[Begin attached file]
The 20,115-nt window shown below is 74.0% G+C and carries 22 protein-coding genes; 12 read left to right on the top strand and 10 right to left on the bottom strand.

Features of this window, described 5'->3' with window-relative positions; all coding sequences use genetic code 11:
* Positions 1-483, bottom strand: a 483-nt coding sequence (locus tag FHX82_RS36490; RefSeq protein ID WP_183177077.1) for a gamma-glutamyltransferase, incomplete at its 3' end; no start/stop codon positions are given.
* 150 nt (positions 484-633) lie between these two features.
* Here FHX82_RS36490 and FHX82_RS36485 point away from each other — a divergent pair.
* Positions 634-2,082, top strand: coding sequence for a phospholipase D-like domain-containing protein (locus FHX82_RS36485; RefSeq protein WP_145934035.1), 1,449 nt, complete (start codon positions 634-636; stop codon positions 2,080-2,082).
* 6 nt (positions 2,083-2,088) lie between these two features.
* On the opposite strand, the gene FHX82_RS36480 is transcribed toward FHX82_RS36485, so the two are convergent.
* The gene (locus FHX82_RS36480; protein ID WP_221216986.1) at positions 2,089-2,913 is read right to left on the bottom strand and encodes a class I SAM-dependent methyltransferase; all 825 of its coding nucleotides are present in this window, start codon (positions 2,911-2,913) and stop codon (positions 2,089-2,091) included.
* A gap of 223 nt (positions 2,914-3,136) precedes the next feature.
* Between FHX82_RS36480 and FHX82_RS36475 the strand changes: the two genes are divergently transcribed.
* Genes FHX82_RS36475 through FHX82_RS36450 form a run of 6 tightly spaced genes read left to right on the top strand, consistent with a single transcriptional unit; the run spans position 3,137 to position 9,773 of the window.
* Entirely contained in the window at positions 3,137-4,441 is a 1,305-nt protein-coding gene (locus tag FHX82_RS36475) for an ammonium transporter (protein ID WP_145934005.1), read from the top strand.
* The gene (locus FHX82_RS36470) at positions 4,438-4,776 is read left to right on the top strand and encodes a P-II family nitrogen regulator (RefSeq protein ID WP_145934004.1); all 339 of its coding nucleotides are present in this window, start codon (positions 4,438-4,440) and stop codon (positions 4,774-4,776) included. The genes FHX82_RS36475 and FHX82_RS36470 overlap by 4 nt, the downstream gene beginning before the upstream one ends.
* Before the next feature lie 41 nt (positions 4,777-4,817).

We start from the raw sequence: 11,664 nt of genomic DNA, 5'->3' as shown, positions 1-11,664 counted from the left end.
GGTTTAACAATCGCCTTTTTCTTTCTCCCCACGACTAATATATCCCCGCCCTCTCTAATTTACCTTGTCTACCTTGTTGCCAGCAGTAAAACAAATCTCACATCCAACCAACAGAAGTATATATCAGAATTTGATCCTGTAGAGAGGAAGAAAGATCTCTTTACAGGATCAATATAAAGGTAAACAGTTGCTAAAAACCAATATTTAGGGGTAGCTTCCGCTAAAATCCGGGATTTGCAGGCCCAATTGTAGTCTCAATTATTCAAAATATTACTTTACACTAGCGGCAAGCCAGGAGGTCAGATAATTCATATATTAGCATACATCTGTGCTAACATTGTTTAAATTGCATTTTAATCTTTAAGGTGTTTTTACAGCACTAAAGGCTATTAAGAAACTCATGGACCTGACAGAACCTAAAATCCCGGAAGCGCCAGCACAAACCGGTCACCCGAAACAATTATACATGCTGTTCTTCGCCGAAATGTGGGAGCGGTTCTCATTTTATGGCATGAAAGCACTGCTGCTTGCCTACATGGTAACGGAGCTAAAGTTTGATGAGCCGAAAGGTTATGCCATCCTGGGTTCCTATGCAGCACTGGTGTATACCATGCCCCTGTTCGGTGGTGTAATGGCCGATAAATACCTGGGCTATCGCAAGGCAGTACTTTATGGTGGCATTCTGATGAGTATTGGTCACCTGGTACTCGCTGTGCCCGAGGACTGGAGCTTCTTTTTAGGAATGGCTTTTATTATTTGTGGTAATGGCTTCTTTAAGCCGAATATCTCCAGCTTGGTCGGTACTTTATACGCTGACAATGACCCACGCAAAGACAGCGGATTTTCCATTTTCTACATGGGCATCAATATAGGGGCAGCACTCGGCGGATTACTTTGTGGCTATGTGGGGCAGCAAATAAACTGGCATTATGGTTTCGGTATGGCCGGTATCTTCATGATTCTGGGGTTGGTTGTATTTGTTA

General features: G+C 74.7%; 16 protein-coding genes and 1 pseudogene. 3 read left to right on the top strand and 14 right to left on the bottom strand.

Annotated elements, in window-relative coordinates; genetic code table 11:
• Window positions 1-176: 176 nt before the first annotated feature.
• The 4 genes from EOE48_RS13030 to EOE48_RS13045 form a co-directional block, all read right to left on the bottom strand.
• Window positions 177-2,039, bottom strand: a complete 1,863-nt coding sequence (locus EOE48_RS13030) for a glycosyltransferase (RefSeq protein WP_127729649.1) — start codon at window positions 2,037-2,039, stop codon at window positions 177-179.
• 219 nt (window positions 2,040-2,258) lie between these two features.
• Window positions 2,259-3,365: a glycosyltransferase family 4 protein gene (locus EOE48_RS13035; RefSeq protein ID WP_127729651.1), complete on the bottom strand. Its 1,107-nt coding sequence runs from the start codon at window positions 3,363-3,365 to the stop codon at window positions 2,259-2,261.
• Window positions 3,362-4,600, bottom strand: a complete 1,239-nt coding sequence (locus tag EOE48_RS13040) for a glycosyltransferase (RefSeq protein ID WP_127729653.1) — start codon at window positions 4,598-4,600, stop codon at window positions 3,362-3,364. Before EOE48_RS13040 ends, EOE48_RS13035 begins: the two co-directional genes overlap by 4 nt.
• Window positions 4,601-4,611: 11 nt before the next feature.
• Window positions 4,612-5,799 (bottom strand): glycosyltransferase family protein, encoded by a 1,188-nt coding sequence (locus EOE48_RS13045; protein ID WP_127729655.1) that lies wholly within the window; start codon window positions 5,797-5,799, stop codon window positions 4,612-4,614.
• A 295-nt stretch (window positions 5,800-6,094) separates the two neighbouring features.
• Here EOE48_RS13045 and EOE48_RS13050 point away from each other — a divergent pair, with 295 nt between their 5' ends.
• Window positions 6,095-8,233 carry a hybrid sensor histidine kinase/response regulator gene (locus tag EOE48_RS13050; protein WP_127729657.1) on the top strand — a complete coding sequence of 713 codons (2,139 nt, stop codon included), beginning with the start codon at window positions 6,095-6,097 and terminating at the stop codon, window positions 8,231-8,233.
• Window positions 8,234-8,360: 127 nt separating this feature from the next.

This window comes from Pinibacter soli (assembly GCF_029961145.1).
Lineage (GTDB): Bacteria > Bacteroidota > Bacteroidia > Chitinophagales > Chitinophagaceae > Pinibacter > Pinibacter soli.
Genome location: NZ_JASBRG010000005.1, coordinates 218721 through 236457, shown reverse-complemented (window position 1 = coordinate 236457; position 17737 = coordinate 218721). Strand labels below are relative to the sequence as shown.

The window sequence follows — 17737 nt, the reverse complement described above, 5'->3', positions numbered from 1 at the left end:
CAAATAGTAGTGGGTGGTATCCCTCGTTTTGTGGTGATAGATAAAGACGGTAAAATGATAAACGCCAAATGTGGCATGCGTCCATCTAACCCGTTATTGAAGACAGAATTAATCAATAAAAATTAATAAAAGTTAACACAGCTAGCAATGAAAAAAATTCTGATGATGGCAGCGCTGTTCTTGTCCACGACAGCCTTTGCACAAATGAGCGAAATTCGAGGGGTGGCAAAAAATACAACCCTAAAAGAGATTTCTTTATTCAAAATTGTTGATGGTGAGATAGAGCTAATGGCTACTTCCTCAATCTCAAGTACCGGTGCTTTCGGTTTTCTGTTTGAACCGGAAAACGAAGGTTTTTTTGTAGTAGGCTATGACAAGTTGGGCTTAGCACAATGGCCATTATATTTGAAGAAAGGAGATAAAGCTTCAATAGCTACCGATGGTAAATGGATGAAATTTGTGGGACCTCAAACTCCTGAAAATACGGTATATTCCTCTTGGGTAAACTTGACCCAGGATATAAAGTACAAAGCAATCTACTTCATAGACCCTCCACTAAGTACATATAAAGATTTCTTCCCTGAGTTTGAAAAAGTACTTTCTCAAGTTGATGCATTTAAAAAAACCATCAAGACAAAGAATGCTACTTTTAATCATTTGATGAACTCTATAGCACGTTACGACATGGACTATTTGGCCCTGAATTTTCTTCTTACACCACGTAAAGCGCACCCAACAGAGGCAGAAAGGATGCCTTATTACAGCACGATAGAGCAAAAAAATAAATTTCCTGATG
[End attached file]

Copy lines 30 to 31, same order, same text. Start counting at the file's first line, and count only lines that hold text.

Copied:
• Window positions 6,095-8,233 carry a hybrid sensor histidine kinase/response regulator gene (locus tag EOE48_RS13050; protein WP_127729657.1) on the top strand — a complete coding sequence of 713 codons (2,139 nt, stop codon included), beginning with the start codon at window positions 6,095-6,097 and terminating at the stop codon, window positions 8,231-8,233.
• Window positions 8,234-8,360: 127 nt separating this feature from the next.